More consumer-facing figures are in- this time by Rightmove. The British property portal has collected data showing which beach towns are the most popular after the worst of the COVID pandemic.
The most popular seaside town, according to Rightmove, is Whitby in North Yorkshire, with asking prices at a little over £210,000. Following a close second is Whitley Bay, Tyne and Wear where asking prices are about £260,000.
Rightmove’s Commercial Director, Miles Shipside, said:
“Lockdown has changed what a number of home-hunters are now looking for from their next home, and while some are looking for more space or a bigger garden, others are now contemplating a move to the seaside.”
When gathering this data, the portal focused on the demand for each area based on the number of inquiries about local properties. Analysts would also compare those numbers to the size of each area and the inventory available.
Engel & Völkers analyzed data collected from around 30 cities in Spain and found that the pandemic is not causing any large variations in house prices.
Juan-Galo Macià, CEO of Engel & Völkers for Spain, Portugal and Andorra, said:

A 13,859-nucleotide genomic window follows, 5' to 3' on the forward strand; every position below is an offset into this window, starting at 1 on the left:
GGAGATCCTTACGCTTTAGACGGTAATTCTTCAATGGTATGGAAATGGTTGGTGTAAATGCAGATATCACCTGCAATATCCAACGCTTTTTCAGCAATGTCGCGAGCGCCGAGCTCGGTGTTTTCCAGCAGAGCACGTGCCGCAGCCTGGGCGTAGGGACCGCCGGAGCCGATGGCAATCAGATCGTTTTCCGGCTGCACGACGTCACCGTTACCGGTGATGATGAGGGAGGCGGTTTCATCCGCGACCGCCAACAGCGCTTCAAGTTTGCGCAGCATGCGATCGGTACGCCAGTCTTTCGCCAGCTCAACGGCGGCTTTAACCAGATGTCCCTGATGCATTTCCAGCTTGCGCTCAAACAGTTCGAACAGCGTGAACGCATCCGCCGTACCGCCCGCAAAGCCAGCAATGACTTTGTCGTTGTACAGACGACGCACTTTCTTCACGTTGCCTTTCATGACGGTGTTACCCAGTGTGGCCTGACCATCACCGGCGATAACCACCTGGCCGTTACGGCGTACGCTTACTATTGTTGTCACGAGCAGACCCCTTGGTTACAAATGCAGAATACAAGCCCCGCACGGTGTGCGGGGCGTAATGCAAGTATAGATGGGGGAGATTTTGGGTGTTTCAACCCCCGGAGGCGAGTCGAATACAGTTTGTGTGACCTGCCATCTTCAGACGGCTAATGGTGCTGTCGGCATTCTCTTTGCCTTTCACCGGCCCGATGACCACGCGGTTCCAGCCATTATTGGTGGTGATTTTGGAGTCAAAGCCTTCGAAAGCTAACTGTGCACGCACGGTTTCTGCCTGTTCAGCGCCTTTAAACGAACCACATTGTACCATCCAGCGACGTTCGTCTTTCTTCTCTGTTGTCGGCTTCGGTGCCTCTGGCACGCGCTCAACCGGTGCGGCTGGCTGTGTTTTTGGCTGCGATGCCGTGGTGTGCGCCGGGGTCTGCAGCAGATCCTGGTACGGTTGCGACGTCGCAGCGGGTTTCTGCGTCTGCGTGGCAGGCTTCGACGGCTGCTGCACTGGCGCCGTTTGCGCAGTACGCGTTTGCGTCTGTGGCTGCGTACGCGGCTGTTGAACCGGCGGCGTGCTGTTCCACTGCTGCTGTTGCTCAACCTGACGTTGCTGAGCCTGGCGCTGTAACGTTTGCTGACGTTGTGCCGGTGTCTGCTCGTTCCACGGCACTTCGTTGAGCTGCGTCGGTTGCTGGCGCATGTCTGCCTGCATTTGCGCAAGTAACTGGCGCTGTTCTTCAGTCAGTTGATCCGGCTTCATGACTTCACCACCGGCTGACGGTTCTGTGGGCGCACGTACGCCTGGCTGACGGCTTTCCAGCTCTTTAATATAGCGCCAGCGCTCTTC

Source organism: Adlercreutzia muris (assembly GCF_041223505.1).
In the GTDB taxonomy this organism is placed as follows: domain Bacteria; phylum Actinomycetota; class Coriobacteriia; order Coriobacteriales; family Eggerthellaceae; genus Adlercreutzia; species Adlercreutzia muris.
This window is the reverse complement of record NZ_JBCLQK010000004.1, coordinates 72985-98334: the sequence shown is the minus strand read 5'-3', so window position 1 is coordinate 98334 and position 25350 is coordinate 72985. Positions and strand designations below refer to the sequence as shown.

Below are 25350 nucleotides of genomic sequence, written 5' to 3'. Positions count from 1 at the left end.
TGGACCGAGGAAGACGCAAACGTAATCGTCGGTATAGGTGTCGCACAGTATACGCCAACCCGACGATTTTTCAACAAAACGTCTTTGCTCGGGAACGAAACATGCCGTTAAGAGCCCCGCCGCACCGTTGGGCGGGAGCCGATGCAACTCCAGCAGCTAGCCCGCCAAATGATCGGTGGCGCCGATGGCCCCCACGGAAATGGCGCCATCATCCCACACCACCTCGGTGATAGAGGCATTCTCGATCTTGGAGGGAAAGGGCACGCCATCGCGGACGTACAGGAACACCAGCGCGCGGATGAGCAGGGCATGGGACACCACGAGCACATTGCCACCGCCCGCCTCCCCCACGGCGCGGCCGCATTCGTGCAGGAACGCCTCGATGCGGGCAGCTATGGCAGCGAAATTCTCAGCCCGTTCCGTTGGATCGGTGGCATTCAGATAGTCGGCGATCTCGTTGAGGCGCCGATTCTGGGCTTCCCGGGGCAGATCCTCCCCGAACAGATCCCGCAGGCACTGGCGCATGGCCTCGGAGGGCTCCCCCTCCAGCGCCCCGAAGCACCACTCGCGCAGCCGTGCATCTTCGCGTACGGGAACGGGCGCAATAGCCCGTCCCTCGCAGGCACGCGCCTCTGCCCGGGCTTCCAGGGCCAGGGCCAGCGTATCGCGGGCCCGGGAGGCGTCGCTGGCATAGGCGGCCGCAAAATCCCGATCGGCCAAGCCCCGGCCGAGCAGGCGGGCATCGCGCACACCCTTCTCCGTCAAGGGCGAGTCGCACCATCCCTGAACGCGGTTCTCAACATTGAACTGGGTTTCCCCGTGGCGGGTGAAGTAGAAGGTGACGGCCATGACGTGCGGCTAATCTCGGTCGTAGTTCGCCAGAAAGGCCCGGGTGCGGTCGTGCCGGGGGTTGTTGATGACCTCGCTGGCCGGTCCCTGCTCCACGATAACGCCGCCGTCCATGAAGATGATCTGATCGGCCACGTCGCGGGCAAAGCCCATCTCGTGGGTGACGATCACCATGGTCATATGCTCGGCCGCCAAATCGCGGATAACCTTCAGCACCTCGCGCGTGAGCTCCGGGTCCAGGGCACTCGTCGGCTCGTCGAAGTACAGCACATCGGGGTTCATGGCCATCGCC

"Investor interest remains alive in the most premium areas and this high concentration of demand in fewer markets will keep prices unchanged.”
However, Macià points out that the macro and microeconomic situation (i.e. economic recession, increased unemployment, lack of liquidity, etc.) could translate into moderate adjustments (up to 10%) in major cities such as Madrid, Barcelona, and Valencia.
"The amount of these variations will be linked to the effects of the pandemic on GDP and employment, which are still uncertain.”
But when it comes to popularity, money is playing less of a part compared to location as movers flock to seaside residences, and interestingly enough, islands.
Engel & Völkers analysts found that islands are a type of oasis for real estate.
In Mallorca, an island in the Balearic Islands, the average marketing price for listings on Engel & Völkers has risen from €1.6 million to €1.8 million, an increase of 12.5%.
The reason for this can be equated to international interest. Spain is already a hotspot for foreigners looking for a new or, in some cases, a second or third home for vacation purposes. And with Rightmove findings pointing towards increased interest in seaside property, its no wonder that beach towns and islands are seeing the same spike in popularity.
Furthermore, Engel & Völkers has reported that the increase in virtual tours to see such real estate has spiked as well. This follows in line with something we’ve covered a multitude of times: That the pandemic, with global lockdowns and quarantines and social distancing, has changed the way consumers search and buy real estate.